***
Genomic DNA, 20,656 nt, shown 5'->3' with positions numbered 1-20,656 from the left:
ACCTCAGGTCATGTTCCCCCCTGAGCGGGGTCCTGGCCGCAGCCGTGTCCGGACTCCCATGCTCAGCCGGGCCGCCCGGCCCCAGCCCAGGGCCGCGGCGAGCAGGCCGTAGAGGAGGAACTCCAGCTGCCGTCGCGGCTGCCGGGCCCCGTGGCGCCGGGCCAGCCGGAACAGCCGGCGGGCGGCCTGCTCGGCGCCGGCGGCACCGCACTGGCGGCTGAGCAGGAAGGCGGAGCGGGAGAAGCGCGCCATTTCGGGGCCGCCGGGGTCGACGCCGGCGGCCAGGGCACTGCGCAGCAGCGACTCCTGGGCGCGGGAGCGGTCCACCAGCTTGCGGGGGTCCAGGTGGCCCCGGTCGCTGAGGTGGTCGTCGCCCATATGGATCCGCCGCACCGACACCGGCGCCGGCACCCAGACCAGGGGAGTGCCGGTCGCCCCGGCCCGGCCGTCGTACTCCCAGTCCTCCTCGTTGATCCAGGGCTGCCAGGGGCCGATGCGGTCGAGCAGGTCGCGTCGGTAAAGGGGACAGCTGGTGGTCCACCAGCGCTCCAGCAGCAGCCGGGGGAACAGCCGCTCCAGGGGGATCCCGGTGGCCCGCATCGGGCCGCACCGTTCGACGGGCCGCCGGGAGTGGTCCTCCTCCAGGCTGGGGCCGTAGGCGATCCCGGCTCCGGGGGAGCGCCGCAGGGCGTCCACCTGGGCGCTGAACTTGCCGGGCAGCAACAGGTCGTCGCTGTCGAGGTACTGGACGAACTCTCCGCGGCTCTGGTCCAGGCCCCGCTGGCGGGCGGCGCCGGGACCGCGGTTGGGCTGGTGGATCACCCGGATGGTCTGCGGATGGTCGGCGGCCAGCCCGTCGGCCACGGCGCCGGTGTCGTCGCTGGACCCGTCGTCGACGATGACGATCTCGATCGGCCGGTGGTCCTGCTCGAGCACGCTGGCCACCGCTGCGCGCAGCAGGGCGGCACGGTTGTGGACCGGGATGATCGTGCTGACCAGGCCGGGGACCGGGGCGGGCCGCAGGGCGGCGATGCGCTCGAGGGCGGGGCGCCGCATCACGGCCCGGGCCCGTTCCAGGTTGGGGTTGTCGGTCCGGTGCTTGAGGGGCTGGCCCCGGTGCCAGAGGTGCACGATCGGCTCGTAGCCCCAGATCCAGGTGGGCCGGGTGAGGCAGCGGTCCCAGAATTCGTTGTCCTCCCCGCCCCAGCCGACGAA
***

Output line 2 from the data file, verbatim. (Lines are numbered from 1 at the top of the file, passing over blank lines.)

ACCTCAGGTCATGTTCCCCCCTGAGCGGGGTCCTGGCCGCAGCCGTGTCCGGACTCCCATGCTCAGCCGGGCCGCCCGGCCCCAGCCCAGGGCCGCGGCGAGCAGGCCGTAGAGGAGGAACTCCAGCTGCCGTCGCGGCTGCCGGGCCCCGTGGCGCCGGGCCAGCCGGAACAGCCGGCGGGCGGCCTGCTCGGCGCCGGCGGCACCGCACTGGCGGCTGAGCAGGAAGGCGGAGCGGGAGAAGCGCGCCATTTCGGGGCCGCCGGGGTCGACGCCGGCGGCCAGGGCACTGCGCAGCAGCGACTCCTGGGCGCGGGAGCGGTCCACCAGCTTGCGGGGGTCCAGGTGGCCCCGGTCGCTGAGGTGGTCGTCGCCCATATGGATCCGCCGCACCGACACCGGCGCCGGCACCCAGACCAGGGGAGTGCCGGTCGCCCCGGCCCGGCCGTCGTACTCCCAGTCCTCCTCGTTGATCCAGGGCTGCCAGGGGCCGATGCGGTCGAGCAGGTCGCGTCGGTAAAGGGGACAGCTGGTGGTCCACCAGCGCTCCAGCAGCAGCCGGGGGAACAGCCGCTCCAGGGGGATCCCGGTGGCCCGCATCGGGCCGCACCGTTCGACGGGCCGCCGGGAGTGGTCCTCCTCCAGGCTGGGGCCGTAGGCGATCCCGGCTCCGGGGGAGCGCCGCAGGGCGTCCACCTGGGCGCTGAACTTGCCGGGCAGCAACAGGTCGTCGCTGTCGAGGTACTGGACGAACTCTCCGCGGCTCTGGTCCAGGCCCCGCTGGCGGGCGGCGCCGGGACCGCGGTTGGGCTGGTGGATCACCCGGATGGTCTGCGGATGGTCGGCGGCCAGCCCGTCGGCCACGGCGCCGGTGTCGTCGCTGGACCCGTCGTCGACGATGACGATCTCGATCGGCCGGTGGTCCTGCTCGAGCACGCTGGCCACCGCTGCGCGCAGCAGGGCGGCACGGTTGTGGACCGGGATGATCGTGCTGACCAGGCCGGGGACCGGGGCGGGCCGCAGGGCGGCGATGCGCTCGAGGGCGGGGCGCCGCATCACGGCCCGGGCCCGTTCCAGGTTGGGGTTGTCGGTCCGGTGCTTGAGGGGCTGGCCCCGGTGCCAGAGGTGCACGATCGGCTCGTAGCCCCAGATCCAGGTGGGCCGGGTGAGGCAGCGGTCCCAGAATTCGTTGTCCTCCCCGCCCCAGCCGACGAA